At A Glance
Part of the Museum Without Walls™: AUDIO program
Considered one of the finest surviving sculptures of classical Greece
Contemporary Greek artists Nikos Kerlis and Theodora Papayannis cast this duplicate using the lost-wax process, one of the most accurate methods available
Around 478 BCE, Polyzalos, the Tyrant of Gela in Sicily, commissioned a statue to express his gratitude to the god Apollo for his charioteer’s victory in the Pythian Games. Now in the museum at Delphi, this bronze is considered one of the finest surviving sculptures of classical Greece. The cast near Philadelphia’s Museum of Art was a gift from the Greek government.
Contemporary Greek artists Nikos Kerlis and Theodora Papayannis cast this faithful duplicate using the lost-wax process, one of the most accurate methods available. As in the original, the left arm is missing, as are the chariot and horses that once formed part of the sculpture.
Voices heard in the program:
Ann Kuttner is professor of Greek, Roman, and Etruscan art at the University of Pennsylvania.
Penelope Lagakos is the daughter of Judge Gregory Lagakos who facilitated the donation of the Charioteer.
Shane Stratton is a sculptor who teaches at the Pennsylvania Academy of the Fine Arts.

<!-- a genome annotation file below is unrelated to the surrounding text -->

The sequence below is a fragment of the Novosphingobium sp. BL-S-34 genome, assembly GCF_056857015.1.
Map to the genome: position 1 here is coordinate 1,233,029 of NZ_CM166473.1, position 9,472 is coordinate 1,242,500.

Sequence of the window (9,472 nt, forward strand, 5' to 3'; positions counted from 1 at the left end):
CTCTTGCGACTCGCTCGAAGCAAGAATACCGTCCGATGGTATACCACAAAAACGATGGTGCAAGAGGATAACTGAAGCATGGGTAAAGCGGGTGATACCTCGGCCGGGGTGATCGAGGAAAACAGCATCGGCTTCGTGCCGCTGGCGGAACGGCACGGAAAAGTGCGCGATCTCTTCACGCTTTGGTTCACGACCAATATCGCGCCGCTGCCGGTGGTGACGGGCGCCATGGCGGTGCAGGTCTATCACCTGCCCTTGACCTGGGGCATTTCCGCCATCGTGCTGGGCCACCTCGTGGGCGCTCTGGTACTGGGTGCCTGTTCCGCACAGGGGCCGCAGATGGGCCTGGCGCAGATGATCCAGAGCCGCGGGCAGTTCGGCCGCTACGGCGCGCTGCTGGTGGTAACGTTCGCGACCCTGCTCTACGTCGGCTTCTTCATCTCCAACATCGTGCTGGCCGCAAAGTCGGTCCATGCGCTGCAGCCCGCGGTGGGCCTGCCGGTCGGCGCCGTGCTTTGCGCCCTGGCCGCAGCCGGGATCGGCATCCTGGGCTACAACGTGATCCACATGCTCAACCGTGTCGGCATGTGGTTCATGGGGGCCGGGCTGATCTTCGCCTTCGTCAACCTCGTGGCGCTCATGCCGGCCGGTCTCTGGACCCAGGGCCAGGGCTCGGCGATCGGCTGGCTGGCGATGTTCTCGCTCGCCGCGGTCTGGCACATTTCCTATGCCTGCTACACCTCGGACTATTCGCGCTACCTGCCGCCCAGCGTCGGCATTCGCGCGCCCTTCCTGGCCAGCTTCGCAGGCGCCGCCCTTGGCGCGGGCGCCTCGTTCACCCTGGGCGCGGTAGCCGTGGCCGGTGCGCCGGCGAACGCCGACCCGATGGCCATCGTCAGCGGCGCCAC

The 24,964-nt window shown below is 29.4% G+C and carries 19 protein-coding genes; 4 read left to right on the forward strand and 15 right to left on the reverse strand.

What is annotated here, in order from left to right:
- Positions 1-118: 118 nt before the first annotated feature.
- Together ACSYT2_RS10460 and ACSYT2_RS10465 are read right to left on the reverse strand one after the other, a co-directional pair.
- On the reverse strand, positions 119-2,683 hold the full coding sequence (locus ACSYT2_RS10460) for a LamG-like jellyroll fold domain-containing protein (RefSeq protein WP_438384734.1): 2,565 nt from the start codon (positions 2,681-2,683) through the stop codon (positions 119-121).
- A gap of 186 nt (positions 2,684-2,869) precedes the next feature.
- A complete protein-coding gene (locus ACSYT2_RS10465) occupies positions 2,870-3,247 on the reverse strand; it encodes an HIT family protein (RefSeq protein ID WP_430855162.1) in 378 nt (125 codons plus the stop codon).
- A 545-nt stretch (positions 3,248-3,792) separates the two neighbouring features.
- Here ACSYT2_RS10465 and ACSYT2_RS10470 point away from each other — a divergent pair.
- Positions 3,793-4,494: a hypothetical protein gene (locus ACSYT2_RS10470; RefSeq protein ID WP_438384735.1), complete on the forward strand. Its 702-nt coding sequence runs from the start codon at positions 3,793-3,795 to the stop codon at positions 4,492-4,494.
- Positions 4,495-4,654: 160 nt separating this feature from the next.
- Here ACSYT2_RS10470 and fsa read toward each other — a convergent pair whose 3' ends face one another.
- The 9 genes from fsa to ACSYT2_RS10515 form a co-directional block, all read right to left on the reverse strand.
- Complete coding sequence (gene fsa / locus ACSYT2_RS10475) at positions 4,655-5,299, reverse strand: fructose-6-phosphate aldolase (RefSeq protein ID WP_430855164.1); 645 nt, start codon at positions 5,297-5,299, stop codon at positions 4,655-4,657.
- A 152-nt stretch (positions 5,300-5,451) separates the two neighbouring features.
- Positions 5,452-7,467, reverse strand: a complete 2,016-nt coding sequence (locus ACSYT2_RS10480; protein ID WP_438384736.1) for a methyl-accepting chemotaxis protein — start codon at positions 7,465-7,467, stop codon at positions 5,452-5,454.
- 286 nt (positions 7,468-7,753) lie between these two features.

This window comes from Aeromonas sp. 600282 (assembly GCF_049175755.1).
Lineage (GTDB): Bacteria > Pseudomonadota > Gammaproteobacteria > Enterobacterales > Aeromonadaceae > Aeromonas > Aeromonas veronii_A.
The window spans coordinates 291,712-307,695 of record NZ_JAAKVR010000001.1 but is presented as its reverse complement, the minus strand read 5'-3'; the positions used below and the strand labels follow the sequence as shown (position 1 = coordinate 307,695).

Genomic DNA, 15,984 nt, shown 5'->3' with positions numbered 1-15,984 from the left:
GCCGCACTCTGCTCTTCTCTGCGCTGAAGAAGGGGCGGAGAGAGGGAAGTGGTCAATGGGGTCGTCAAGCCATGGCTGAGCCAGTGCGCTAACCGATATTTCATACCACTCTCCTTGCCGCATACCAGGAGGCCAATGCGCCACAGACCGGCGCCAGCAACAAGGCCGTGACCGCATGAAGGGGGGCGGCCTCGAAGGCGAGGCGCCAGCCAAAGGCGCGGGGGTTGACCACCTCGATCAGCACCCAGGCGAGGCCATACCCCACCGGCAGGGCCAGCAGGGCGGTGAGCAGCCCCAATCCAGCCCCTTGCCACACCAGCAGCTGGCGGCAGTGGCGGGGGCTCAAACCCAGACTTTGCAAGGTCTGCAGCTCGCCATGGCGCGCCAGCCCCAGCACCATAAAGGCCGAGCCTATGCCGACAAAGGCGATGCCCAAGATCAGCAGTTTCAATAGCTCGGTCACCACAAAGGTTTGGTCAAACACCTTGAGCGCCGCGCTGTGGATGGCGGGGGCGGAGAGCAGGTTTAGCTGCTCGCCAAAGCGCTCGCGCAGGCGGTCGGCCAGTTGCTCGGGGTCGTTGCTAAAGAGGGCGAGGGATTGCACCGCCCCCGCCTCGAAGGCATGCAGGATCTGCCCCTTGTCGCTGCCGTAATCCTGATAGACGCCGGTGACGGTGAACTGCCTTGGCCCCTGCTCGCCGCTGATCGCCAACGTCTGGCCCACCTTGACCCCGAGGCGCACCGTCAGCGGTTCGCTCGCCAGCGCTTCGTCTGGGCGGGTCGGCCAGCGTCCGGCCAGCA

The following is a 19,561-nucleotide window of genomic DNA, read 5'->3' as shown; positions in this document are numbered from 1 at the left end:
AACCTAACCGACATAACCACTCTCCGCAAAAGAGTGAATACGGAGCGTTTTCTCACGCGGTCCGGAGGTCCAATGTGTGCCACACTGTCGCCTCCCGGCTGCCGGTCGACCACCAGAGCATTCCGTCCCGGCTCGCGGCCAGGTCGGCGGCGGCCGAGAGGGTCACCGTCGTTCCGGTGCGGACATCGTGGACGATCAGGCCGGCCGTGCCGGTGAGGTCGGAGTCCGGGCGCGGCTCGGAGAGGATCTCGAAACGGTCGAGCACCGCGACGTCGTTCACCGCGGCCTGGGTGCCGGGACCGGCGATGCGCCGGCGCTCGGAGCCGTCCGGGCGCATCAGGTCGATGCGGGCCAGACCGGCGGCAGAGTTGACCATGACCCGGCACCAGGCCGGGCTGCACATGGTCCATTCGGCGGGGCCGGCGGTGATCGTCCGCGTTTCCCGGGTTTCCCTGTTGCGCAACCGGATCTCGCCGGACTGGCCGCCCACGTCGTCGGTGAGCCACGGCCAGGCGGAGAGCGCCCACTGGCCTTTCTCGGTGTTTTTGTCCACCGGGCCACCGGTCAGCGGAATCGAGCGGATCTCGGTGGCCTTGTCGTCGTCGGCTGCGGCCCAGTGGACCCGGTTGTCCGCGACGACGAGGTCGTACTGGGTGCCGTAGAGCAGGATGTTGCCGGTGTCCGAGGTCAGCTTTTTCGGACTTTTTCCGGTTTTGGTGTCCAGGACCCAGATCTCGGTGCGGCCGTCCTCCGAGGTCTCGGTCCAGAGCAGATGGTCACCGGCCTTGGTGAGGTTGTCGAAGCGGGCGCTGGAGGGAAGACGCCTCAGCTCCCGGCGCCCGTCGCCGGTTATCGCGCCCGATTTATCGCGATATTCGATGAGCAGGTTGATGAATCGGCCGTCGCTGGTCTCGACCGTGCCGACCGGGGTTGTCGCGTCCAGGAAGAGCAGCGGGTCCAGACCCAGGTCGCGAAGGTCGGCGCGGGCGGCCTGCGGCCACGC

Segment Producer: Eric Molinsky
A program of the Association for Public Art (formerly the Fairmount Park Art Association), Museum Without Walls™: AUDIO is an innovative and accessible outdoor sculpture audio program for Philadelphia’s preeminent collection of public art.
A “multi-platform” interactive audio experience – available for free by cell phone, mobile app, or on our website – Museum Without Walls™: AUDIO offers the unique histories that are not typically expressed on outdoor permanent signage.
Unlike audio tours that have a single authoritative guide or narrator, each speaker featured in Museum Without Walls™: AUDIO is an “authentic voice” – someone who is connected to the sculpture by knowledge, experience, or affiliation.
Over 150 unique voices are featured, including artists, educators, scientists, writers, curators, civic leaders, and historians.